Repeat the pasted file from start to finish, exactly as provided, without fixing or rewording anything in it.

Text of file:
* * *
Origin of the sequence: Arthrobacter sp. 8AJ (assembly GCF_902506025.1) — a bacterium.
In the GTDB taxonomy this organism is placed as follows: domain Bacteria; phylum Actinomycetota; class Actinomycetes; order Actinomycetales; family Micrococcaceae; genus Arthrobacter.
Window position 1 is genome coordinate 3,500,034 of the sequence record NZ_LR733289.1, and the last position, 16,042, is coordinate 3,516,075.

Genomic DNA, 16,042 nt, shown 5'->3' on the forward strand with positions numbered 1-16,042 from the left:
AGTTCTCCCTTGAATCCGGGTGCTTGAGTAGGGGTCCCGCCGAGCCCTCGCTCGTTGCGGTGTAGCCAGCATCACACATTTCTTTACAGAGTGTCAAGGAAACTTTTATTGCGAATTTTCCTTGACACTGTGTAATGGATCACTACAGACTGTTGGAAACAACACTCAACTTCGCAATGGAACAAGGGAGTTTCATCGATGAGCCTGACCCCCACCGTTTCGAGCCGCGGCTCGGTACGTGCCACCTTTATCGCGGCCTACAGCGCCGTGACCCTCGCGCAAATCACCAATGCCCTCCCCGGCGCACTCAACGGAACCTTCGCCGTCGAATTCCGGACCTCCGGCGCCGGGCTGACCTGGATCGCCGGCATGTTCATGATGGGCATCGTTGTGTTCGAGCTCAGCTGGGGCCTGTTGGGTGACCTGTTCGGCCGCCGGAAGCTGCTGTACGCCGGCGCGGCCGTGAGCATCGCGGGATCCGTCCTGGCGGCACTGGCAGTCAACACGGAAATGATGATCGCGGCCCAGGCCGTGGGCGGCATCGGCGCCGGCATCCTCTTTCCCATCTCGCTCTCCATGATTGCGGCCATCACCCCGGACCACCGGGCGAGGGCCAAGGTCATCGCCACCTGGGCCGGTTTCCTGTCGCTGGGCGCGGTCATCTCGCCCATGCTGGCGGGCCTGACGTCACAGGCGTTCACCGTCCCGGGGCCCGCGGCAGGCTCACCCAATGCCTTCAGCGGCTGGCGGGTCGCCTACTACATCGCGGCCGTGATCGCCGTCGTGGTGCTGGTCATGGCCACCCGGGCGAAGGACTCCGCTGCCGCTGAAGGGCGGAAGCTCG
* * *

Origin of the sequence: Arthrobacter sp. 8AJ (assembly GCF_902506025.1) — a bacterium.
In the GTDB taxonomy this organism is placed as follows: domain Bacteria; phylum Actinomycetota; class Actinomycetes; order Actinomycetales; family Micrococcaceae; genus Arthrobacter.
Window position 1 is genome coordinate 3,500,034 of the sequence record NZ_LR733289.1, and the last position, 16,042, is coordinate 3,516,075.

Genomic DNA, 16,042 nt, shown 5'->3' on the forward strand with positions numbered 1-16,042 from the left:
AGTTCTCCCTTGAATCCGGGTGCTTGAGTAGGGGTCCCGCCGAGCCCTCGCTCGTTGCGGTGTAGCCAGCATCACACATTTCTTTACAGAGTGTCAAGGAAACTTTTATTGCGAATTTTCCTTGACACTGTGTAATGGATCACTACAGACTGTTGGAAACAACACTCAACTTCGCAATGGAACAAGGGAGTTTCATCGATGAGCCTGACCCCCACCGTTTCGAGCCGCGGCTCGGTACGTGCCACCTTTATCGCGGCCTACAGCGCCGTGACCCTCGCGCAAATCACCAATGCCCTCCCCGGCGCACTCAACGGAACCTTCGCCGTCGAATTCCGGACCTCCGGCGCCGGGCTGACCTGGATCGCCGGCATGTTCATGATGGGCATCGTTGTGTTCGAGCTCAGCTGGGGCCTGTTGGGTGACCTGTTCGGCCGCCGGAAGCTGCTGTACGCCGGCGCGGCCGTGAGCATCGCGGGATCCGTCCTGGCGGCACTGGCAGTCAACACGGAAATGATGATCGCGGCCCAGGCCGTGGGCGGCATCGGCGCCGGCATCCTCTTTCCCATCTCGCTCTCCATGATTGCGGCCATCACCCCGGACCACCGGGCGAGGGCCAAGGTCATCGCCACCTGGGCCGGTTTCCTGTCGCTGGGCGCGGTCATCTCGCCCATGCTGGCGGGCCTGACGTCACAGGCGTTCACCGTCCCGGGGCCCGCGGCAGGCTCACCCAATGCCTTCAGCGGCTGGCGGGTCGCCTACTACATCGCGGCCGTGATCGCCGTCGTGGTGCTGGTCATGGCCACCCGGGCGAAGGACTCCGCTGCCGCTGAAGGGCGGAAGCTCG